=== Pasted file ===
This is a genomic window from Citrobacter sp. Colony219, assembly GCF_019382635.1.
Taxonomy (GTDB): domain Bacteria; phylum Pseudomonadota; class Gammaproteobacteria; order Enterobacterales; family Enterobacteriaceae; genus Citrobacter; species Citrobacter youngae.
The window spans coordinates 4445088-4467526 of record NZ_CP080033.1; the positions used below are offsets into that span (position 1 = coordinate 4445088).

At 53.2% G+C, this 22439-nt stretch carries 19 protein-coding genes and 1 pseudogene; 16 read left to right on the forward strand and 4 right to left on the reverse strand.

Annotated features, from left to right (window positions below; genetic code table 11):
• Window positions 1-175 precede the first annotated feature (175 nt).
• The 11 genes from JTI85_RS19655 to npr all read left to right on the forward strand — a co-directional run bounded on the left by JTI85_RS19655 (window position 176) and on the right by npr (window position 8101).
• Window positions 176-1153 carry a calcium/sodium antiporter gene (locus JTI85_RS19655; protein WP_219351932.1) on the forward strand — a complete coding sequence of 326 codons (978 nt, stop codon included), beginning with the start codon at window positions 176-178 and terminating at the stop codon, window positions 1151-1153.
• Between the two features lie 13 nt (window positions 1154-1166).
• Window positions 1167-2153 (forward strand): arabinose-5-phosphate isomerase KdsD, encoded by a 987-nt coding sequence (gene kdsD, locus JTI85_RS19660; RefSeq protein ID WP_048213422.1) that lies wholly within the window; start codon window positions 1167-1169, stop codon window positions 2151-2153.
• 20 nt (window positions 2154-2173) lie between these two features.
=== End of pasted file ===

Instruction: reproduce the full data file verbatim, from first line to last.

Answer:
This is a genomic window from Citrobacter sp. Colony219, assembly GCF_019382635.1.
Taxonomy (GTDB): domain Bacteria; phylum Pseudomonadota; class Gammaproteobacteria; order Enterobacterales; family Enterobacteriaceae; genus Citrobacter; species Citrobacter youngae.
The window spans coordinates 4445088-4467526 of record NZ_CP080033.1; the positions used below are offsets into that span (position 1 = coordinate 4445088).

At 53.2% G+C, this 22439-nt stretch carries 19 protein-coding genes and 1 pseudogene; 16 read left to right on the forward strand and 4 right to left on the reverse strand.

Annotated features, from left to right (window positions below; genetic code table 11):
• Window positions 1-175 precede the first annotated feature (175 nt).
• The 11 genes from JTI85_RS19655 to npr all read left to right on the forward strand — a co-directional run bounded on the left by JTI85_RS19655 (window position 176) and on the right by npr (window position 8101).
• Window positions 176-1153 carry a calcium/sodium antiporter gene (locus JTI85_RS19655; protein WP_219351932.1) on the forward strand — a complete coding sequence of 326 codons (978 nt, stop codon included), beginning with the start codon at window positions 176-178 and terminating at the stop codon, window positions 1151-1153.
• Between the two features lie 13 nt (window positions 1154-1166).
• Window positions 1167-2153 (forward strand): arabinose-5-phosphate isomerase KdsD, encoded by a 987-nt coding sequence (gene kdsD, locus JTI85_RS19660; RefSeq protein ID WP_048213422.1) that lies wholly within the window; start codon window positions 1167-1169, stop codon window positions 2151-2153.
• 20 nt (window positions 2154-2173) lie between these two features.